Show simple item record

 
dc.contributorVall d'Hebron Barcelona Hospital Campus
dc.contributor.authorSaposnik, Gustavo
dc.contributor.authorMamdani, Muhammad
dc.contributor.authorMontalban Gairín, Xavier
dc.contributor.authorTerzaghi, Maria A
dc.contributor.authorSilva, Berenice
dc.contributor.authorSaladino, Maria Laura
dc.date.accessioned2019-07-19T08:33:00Z
dc.date.available2019-07-19T08:33:00Z
dc.date.issued2019-06-21
dc.identifier.citationSaposnik G, Mamdani M, Montalban X, Terzaghi M, Silva B, Saladino ML, et al. Traffic Lights Intervention Reduces Therapeutic Inertia: A Randomized Controlled Trial in Multiple Sclerosis Care. MDM Policy Pract. 2019;4(1):238146831985564.
dc.identifier.issn2381-4683
dc.identifier.urihttp://hdl.handle.net/11351/4193
dc.descriptionDecision making; Disease-modifying therapy; Multiple sclerosis
dc.descriptionToma de decisiones; Terapia modificadora de la enfermedad; Esclerosis múltiple
dc.description.abstractBackground: Therapeutic inertia (TI) is a common phenomenon among physicians who care for patients with chronic conditions. We evaluated the efficacy of the traffic light system (TLS) educational intervention to reduce TI among neurologists with MS expertise. Methods: In this randomised, controlled trial, 90 neurologists who provide care to MS patients were randomly assigned to the TLS intervention (n = 45) or to the control group (n = 45). The educational intervention employed the TLS, a behavioral strategy that facilitates therapeutic choices by facilitating reflective decisions. The TLS consisted in a short, structured, single session intervention of 5-7 min duration. Participants made therapeutic choices of 10 simulated case-scenarios. The primary outcome was a reduction in TI based on a published TI score (case-scenarios in which a participant showed TI divided by the total number of scenarios where TI was possible ranging from 0 to 8). Results: All participants completed the study and were included in the primary analysis. TI was lower in the TLS group (1.47, 95% CI 1.32-1.61) compared to controls (1.93; 95% CI 1.79-2.08). The TLS group had a lower prevalence of TI compared to controls (0.67, 95% CI 0.62-0.71 vs. 0.82, 95% CI 0.78-0.86; p = 0.001). The multivariate analysis, adjusted for age, specialty, years of practice, and risk preference showed a 70% reduction in TI for the TLS intervention compared to controls (OR 0.30; 95% CI 0.10-0.89). Conclusions: In this randomized trial, the TLS strategy decreases the incidence of TI in MS care irrespective of age, expertise, years for training, and risk preference of participants, which would lead to better patient outcomes.
dc.language.isoeng
dc.publisherSAGE Publications
dc.relation.ispartofseriesMDM Policy and Practice;4(1)
dc.rightsAttribution-NonCommercial 4.0 International
dc.rights.urihttp://creativecommons.org/licenses/by-nc/4.0/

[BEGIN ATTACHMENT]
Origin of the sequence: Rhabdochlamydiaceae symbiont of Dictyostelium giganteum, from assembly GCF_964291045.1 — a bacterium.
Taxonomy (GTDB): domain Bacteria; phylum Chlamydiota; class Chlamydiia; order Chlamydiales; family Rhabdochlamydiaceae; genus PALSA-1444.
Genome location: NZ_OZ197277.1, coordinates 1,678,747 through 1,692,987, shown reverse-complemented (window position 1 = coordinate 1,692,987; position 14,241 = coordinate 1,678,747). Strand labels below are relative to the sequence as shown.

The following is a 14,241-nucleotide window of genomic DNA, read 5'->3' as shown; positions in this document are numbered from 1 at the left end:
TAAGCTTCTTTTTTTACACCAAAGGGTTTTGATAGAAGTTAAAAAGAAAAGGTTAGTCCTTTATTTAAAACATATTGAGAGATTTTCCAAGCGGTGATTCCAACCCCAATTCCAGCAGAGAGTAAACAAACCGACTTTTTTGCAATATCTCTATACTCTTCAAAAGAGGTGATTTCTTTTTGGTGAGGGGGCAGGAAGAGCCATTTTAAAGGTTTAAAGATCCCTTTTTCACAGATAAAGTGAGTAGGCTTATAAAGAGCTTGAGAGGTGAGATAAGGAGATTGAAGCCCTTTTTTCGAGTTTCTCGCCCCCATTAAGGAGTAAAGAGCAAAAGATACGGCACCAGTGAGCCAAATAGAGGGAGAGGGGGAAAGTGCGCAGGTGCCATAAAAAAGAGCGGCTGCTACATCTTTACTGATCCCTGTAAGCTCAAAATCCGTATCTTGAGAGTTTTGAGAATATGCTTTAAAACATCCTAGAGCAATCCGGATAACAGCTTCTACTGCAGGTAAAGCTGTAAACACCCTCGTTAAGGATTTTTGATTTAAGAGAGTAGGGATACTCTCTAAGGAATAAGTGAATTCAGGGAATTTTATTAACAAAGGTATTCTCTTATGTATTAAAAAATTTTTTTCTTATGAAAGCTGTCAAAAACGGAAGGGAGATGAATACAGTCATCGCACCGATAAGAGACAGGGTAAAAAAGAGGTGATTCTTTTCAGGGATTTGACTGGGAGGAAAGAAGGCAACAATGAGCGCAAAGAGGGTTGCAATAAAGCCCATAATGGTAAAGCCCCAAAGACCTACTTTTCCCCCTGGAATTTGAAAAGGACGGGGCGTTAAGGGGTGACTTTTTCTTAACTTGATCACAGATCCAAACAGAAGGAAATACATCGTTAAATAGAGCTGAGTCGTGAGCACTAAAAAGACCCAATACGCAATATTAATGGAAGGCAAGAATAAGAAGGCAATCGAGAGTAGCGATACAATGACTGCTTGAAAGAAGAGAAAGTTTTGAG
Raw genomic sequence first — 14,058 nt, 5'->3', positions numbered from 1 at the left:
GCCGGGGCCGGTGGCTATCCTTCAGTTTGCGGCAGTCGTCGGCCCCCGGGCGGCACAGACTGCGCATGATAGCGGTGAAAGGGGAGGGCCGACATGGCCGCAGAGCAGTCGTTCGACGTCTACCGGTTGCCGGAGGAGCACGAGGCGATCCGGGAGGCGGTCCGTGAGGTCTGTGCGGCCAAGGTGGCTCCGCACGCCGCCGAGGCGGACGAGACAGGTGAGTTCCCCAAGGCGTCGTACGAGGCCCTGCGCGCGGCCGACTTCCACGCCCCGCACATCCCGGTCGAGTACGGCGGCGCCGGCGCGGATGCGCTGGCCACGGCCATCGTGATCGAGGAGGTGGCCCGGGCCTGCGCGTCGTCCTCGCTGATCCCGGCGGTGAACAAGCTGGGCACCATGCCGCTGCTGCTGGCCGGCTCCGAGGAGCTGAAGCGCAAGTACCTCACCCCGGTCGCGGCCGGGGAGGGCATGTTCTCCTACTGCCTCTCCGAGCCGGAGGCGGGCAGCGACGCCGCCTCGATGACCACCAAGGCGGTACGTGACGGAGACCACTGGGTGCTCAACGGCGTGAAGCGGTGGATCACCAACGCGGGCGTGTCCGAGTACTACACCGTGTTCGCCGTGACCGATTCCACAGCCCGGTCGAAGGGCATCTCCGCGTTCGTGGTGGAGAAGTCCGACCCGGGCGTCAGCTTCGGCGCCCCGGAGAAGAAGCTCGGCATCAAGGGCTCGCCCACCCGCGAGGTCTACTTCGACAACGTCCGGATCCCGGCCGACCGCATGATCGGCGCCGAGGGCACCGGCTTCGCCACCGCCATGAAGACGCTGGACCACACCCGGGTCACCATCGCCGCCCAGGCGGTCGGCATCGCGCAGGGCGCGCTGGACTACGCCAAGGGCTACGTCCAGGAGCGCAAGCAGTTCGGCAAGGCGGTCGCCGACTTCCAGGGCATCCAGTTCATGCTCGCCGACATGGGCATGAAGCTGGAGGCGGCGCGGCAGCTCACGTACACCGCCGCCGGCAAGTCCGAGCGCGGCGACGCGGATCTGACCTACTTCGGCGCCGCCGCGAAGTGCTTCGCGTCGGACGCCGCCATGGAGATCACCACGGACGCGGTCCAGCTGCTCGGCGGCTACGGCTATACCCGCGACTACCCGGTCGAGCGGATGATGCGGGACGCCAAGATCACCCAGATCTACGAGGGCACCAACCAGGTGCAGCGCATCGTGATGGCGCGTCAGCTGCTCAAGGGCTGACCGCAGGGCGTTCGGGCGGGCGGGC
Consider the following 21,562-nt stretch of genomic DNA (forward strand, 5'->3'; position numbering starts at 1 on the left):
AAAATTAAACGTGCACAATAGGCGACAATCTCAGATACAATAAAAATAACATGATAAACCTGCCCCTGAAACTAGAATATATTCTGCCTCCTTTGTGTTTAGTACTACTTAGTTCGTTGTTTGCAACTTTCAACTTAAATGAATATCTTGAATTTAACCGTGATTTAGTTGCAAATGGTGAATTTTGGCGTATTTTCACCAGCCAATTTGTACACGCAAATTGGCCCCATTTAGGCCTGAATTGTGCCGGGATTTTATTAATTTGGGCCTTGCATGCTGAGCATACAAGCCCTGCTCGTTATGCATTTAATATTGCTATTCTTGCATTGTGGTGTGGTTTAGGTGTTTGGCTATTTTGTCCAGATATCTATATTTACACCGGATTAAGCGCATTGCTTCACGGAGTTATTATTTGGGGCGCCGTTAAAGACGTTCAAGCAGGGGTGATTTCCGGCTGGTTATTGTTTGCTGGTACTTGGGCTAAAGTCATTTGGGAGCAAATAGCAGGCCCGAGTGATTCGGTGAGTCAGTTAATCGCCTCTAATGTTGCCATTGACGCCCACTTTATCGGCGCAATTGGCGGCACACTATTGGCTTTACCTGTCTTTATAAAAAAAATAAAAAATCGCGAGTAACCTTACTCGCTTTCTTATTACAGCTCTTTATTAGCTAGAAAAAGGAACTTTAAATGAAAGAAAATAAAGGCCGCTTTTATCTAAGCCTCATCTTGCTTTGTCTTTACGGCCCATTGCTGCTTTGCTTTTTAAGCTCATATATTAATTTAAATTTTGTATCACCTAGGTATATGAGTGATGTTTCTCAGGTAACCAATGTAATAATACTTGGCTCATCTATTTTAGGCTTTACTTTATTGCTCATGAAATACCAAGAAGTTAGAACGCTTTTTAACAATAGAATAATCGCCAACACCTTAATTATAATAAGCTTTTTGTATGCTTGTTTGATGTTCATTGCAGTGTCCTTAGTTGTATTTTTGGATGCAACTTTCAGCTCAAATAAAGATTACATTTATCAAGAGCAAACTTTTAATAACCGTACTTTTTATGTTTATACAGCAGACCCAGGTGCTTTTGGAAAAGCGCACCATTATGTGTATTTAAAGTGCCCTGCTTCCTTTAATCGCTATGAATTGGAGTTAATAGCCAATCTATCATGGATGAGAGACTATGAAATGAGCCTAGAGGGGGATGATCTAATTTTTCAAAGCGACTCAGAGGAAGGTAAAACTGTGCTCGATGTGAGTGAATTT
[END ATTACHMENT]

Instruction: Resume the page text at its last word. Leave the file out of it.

dc.sourceScientia
dc.subjectEsclerosi múltiple - Tractament
dc.subjectPersonal mèdic - Educació (Educació permanent)
dc.subjectMedicina - Pràctica professional
dc.subjectAssaigs clínics
dc.subject.meshMultiple Sclerosis
dc.subject.mesh/therapy
dc.subject.meshQuality of Health Care
dc.subject.meshEducation, Medical, Continuing
dc.subject.meshRandomized Controlled Trial
dc.titleTraffic Lights Intervention Reduces Therapeutic Inertia: A Randomized Controlled Trial in Multiple Sclerosis Care
dc.typeinfo:eu-repo/semantics/article
dc.identifier.doi10.1177/2381468319855642
dc.subject.decsesclerosis múltiple
dc.subject.decs/terapia
dc.subject.decscalidad de la atención sanitaria
dc.subject.decseducación médica continuada
dc.subject.decsensayo clínico controlado aleatorizado
dc.relation.publishversionhttps://journals.sagepub.com/doi/10.1177/2381468319855642
dc.type.versioninfo:eu-repo/semantics/publishedVersion
dc.audienceProfessionals
dc.contributor.organismesInstitut Català de la Salut
dc.contributor.authoraffiliation[Saposnik G] Division of Neurology, Department of Medicine, St. Michael's Hospital, Toronto, Canada. University of Toronto, Toronto, Canada. [Mamdani M] Li Ka Shing Centre for Healthcare Analytics Research and Training (LKS-CHART), Toronto, Toronto, Canada. [Montalban X] Servei de Neurologia I Neuroimmunologia, Centre d'Esclerosi Múltiple de Catalunya, Barcelona, Spain. Hospital Universitari Vall d'Hebron, Barcelona, Spain. [Terzaghi M] Decision Neuroscience Unit, Li Ka Shing Knowledge Institute, Toronto, Canada. St. Michael's Hospital, Toronto, Canada. University of Toronto, Toronto, Canada. [Silva B, Saladino ML] Institute of Neuroscience Buenos Aires (INEBA), Buenos Aires, Argentina.
dc.identifier.pmid31259250
dc.rights.accessrightsinfo:eu-repo/semantics/openAccess


Files in this item

Thumbnail

This item appears in the following Collection(s)

Show simple item record